I doubt that I will ever actually read Double Down, the new chronicle of the 2012 presidential race by Mark Halperin and John Heilemann.
The book, released last week, has accrued enormous press coverage in recent days, swiftly becoming the “official” account of the proverbial horse race between Barack Obama and Mitt Romney, thanks to a peanut gallery of firsthand accountants who dish on the personalities involved in a presidential election that, if not our country’s most exciting, was nonetheless (as the joke goes) certainly the most recent.
Political junkie that I am, I have naturally skimmed the excerpts from the tome published in the New York Times and TIME and the various analyses that have followed about the meaning of the 2012 race in the context of U.S. history and, of course, the eventual campaign of 2016.
But that is as far as I wish to go.
I do not require every last detail about what Obama and Romney were doing and thinking at every moment of their contest for the Oval Office.
I did not need to know—as I now do—that Romney’s vice presidential vetting committee codenamed their operation “Goldfish” and referred to New Jersey Governor Chris Christie as “Pufferfish” and Florida Senator Marco Rubio as “Pescado.”
Nor, frankly, do I much care about the minutiae of the Obama administration’s “poll testing” about whether to replace Vice President Joe Biden with Hillary Clinton. For Pete’s sake, any self-respecting incumbent is going to explore every available avenue for success, and Obama is no different. There is nothing especially groundbreaking about this so-called scoop, and none of these disclosures means much in the broad sweep of history.
Yet I marinate in this piffle all the same, and will probably continue so long as it keeps popping up on my news feed.
I don’t want to, but I do. I just can’t help myself. I’m a junkie, and this is my junk food.
Mind you, political junk food should not be confused with political guilty pleasures. There is a distinction between the two that, while narrow, is worth pointing out.
A guilty pleasure is something that is dismissed in polite society as vulgar and trivial, but might nonetheless contain some redeeming value. Take, for instance, my occasional pastime of eating an entire jar of peanut butter with a spoon at 2 o’clock in the morning: No, it’s not something I could get away with in public, but hey, think of all the protein!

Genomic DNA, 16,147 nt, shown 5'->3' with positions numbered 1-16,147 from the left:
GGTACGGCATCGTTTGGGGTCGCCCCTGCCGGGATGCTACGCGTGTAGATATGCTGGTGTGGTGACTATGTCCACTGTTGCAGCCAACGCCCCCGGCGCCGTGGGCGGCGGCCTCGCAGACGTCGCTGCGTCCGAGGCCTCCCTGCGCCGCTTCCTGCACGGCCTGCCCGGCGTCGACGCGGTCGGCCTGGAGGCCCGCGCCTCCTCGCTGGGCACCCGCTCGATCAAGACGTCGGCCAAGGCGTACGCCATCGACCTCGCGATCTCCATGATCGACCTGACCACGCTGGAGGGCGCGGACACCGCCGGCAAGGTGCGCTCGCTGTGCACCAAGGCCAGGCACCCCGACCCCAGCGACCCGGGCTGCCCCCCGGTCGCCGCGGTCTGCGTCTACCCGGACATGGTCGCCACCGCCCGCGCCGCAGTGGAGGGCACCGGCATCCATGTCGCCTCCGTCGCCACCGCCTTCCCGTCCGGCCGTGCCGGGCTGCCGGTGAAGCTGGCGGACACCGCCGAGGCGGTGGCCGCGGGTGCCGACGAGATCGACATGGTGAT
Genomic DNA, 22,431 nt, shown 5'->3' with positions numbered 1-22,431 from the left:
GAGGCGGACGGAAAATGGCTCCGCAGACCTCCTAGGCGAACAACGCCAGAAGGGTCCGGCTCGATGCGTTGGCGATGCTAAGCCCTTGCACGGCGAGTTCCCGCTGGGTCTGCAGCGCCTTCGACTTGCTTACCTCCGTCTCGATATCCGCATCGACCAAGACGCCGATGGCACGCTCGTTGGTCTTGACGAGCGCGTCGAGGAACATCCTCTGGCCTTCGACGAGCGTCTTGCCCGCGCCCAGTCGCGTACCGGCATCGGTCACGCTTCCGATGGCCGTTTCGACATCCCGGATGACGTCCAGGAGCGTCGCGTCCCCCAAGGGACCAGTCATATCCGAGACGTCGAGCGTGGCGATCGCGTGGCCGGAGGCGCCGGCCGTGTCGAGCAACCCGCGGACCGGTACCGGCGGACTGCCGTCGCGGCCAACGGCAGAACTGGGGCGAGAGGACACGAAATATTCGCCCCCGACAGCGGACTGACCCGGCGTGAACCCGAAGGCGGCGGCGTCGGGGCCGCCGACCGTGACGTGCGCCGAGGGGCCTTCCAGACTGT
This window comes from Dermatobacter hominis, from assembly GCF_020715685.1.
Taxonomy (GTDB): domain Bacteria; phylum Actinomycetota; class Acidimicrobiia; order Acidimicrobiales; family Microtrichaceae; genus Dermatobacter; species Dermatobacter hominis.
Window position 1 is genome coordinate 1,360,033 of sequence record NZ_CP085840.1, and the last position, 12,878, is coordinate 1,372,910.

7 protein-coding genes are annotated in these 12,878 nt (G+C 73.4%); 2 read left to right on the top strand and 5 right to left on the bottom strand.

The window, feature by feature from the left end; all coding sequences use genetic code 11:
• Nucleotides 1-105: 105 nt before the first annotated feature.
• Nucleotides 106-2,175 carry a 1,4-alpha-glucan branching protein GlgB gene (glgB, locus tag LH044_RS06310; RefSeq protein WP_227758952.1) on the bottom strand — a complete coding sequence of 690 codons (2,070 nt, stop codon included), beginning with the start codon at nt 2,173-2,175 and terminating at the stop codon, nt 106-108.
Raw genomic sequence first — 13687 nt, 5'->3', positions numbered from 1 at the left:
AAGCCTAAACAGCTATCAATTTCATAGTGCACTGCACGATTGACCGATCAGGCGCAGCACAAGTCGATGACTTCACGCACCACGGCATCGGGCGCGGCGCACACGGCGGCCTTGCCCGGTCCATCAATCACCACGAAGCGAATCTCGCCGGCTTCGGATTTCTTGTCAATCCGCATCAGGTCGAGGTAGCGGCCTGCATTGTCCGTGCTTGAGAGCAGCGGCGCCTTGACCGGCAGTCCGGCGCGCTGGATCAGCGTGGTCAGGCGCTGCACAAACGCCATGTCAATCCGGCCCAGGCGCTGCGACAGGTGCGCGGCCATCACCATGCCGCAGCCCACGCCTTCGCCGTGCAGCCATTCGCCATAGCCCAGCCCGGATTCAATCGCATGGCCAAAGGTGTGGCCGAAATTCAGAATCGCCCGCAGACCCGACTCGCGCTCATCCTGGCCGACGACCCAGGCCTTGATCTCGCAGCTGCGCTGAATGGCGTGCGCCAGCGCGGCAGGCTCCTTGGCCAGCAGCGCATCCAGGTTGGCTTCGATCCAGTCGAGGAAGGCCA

Per contra, junk food is, well, junk. It’s pure sugar and fat, it does nothing for you in the long run, you consume it in a moment of weakness and feel disgusted with yourself a few minutes later. Rather than peanut butter, picture killing a whole jar of Nutella. (You know who you are.)
So how might we differentiate these two concepts in the worlds of government and politics?
I am extremely tempted to argue that the entire experience of following a political campaign constitutes a guilty pleasure, with most of its constituent parts nothing but pure junk—sparkly distractions yielding heat but no light. The boring legislative sausage-making that (sometimes) occurs between elections—that’s the part that matters.
Halperin and Heilemann have defended Double Down against the inevitable charges of gossip-mongering by asserting that all of its goodies were subject to rigorous cross-checking, and that any assertions that could not be verified, no matter how titillating, remained on the cutting room floor. In short, they have committed journalism, not tabloid hackery.
Here’s a thought: They have actually committed both simultaneously, and there’s your problem. In today’s environment, where personality not only trumps substance but is considered substantive itself, any stray piece of dirt about a political figure, no matter how inconsequential, is considered axiomatically newsworthy, provided that it is obtained in a journalistically valid manner.
My plea to the peddlers of this troubling tendency: Knock it off.
Don’t elevate the status of disposable schoolyard chatter into the realm of respectability. Don’t conflate valuable information with pure muck. Learn to discriminate between the two, for many of your readers cannot, but they jolly well should.
By no means do I advocate an end to all frivolity in political reporting, just as I wouldn’t dream of purging the supermarket shelves of all candy and chocolate. Such trifles will always have a place in our society—namely, to provide a mental release from the weight of the serious business of life.
All I ask is that we recognize our depraved desserts for what they are, and not pretend they are wholesome and nutritious.
We can allow ourselves the occasional indulgence, but let’s not make every day Halloween.